Noter Dame used its newfound "Burn" offense to shorten the game, lengthen possessions, and defeat their closest NCAA Tournament competitor, the Connecticut Huskies last night, 58-50 at the Purcell Pavilion.
Wednesday night's deliberate approach was by design and, according to Irish head coach Mike Brey, in the works prior to Notre Dame's season-changing double-overtime loss at Louisville. It materialized in the second half of consecutive wins vs. Pittsburgh and Georgetown then dominated the storyline for 40 minutes of grinding basketball as the methodical Irish simply wore down the visiting Huskies in front of 9,149 restless fans.
"It's an adjustment to survive," Brey said of the halting approach to offense. "(Tonight) we kept it to ‘one-and-done.' They weren't able to play volleyball on the backboard," he noted of the Huskies massive front line. "Of course, when they don't have as many possessions to (go after) offensive rebounds, that helps us. We didn't have to block out as much because they didn't get to shoot it as much."
Gone are the freewheeling, three-point bombing Irish of Mike Brey's first nine and three-quarter seasons. The team-wide perimeter green light has been replaced by the Normal Dale approach: a minimum of five passes before every shot. In ND's case, that number rose to nine and 12 passes around the horn on a regular basis.
The Hickory Huskers would be proud.
"We did a pretty good job of fighting (the urge) to play too fast when our crowd got going. In the second half we were fabulously disciplined in our tempo," Brey stated.
Senior Night HeroIt's worth noting that Notre Dame's disciplined approach would have failed miserably Wednesday if not for the efforts of senior point guard Tory Jackson.
The team's leader, voice, and toughest player scored 22 points vs. a pair of defensive guards – Kemba Walker and Jerome Dyson – that hounded the pride of Saginaw from the outset. Walker with a pair of lightning quick feet, Dyson (a first-team All Big East defender) with brute force.
"I had a young guy guarding me," Jackson began of his initial battle with Walker. "He's a great player. I've never seen a player change direction so quickly with the ball. I felt like I had to use my power to drive on him, but also pull-up (for jump shots) and it worked."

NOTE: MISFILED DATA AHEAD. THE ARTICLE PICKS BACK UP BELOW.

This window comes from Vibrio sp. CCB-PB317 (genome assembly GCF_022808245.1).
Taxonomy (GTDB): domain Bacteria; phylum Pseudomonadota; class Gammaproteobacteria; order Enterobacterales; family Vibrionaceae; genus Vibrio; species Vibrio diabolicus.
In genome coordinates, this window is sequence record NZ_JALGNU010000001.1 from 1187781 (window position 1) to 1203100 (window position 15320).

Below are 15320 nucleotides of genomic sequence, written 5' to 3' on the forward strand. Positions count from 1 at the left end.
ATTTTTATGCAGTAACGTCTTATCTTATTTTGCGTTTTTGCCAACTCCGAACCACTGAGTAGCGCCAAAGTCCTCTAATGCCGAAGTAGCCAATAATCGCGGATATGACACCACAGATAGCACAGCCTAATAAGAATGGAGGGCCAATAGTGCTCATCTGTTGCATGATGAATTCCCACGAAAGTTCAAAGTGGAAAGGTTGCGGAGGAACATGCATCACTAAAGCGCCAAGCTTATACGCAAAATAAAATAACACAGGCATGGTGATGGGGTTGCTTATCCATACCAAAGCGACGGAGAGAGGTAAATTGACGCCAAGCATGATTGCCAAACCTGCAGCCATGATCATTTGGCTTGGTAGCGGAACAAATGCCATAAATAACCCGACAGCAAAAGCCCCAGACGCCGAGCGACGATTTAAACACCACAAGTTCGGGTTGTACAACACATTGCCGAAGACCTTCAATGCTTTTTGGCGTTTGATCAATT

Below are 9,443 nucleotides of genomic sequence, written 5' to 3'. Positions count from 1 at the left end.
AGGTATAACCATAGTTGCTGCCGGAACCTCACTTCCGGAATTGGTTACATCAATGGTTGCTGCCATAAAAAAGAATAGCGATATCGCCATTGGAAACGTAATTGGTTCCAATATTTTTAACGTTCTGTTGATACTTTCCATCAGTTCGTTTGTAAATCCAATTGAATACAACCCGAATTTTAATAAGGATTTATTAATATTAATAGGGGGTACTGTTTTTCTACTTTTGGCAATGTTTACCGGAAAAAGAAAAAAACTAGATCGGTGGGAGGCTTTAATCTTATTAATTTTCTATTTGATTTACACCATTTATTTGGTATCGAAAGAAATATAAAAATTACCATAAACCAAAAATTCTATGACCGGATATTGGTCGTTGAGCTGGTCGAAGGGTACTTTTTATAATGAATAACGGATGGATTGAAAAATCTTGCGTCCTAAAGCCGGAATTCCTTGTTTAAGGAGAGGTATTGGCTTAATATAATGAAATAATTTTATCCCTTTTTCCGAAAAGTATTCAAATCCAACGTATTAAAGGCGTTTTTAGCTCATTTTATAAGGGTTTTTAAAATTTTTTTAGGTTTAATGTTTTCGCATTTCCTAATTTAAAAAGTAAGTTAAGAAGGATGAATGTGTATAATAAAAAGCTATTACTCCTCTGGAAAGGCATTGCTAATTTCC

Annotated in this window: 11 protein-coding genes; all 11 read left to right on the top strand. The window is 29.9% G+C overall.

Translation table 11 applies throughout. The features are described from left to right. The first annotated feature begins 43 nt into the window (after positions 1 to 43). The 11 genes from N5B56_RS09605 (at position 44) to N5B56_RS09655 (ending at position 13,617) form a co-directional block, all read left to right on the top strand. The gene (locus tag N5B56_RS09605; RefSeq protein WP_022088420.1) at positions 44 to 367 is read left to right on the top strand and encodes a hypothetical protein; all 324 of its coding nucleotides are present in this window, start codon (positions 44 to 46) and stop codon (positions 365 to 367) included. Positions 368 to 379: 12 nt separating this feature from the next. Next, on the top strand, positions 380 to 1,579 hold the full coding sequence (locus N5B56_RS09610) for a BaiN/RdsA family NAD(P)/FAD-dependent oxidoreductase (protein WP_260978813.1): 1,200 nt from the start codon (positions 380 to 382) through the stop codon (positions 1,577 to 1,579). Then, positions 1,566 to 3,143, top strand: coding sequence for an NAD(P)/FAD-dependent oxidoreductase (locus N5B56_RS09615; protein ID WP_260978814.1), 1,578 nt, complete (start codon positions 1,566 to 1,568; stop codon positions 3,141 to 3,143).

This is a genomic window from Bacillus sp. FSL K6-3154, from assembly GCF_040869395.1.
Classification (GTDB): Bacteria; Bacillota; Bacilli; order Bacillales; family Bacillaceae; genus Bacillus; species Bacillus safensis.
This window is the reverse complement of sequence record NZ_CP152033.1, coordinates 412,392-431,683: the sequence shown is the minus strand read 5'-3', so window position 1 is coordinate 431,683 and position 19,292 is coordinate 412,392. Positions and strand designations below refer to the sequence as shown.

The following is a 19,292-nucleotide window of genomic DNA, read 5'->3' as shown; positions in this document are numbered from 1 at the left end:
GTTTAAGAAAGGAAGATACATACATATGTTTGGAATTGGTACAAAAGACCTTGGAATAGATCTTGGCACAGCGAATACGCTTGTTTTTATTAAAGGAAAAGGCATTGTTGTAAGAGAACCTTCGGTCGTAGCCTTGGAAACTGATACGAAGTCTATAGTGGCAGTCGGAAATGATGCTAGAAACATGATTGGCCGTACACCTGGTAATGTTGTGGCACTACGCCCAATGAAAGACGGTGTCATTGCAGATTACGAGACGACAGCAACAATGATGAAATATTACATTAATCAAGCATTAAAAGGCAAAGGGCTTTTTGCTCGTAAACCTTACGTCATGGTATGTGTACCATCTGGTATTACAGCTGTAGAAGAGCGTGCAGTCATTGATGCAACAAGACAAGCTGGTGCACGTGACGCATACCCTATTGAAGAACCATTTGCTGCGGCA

20 of Jackson's game-high 22 occurred after the halftime break.
Notre Dame scored just 17 points in the first half, its lowest total ever vs. Big East competition.
"Loved it," Brey answered proudly of the plodding pace.
More important, the 50 points scored by the Huskies was the lowest total surrendered by the Irish this season.
"I think they only had about two transition buckets," Jackson noted post-game.
Carleton Scott augmented Jackson's effort with 12 points and a career-high 14 rebounds. Tim Abromaitis added 10 points but struggled throughout the evening, shooting just 4-12 from the floor and failing to hit a three-point shot for the first game this season.
Kemba Walker led the visitors with 15 points and six rebounds while center Gavin Edwards added 10 points and 11 rebounds off the bench.
UConn's leading scorer, powerful shooting guard Jerome Dyson, missed 12 of 14 shots en route to a 10-point/5-turnover evening. Dyson began the game assigned to Hansbrough and his athleticism and defensive effort did not go unnoticed.
"I think he has the quickest burst (first step) I've ever guarded," Hansbrough said of Dyson. "I just wanted to contain him a little bit tonight.
"He's a heck of a player and a heck of a defender. You have to give credit to him. Every shot I had, he was right there and I kind of had to rush it."
Hansbrough was held to six points but did not hit a shot on eight attempts.
Notre Dame concludes its regular season in Milwaukee on Saturday with a matchup vs. red-hot Marquette (11-5 in conference including nine wins in their last 10 Big East games).
IrishEyes will publish its regular player-by-player recap and offer more on the team's new direction on Thursday morning.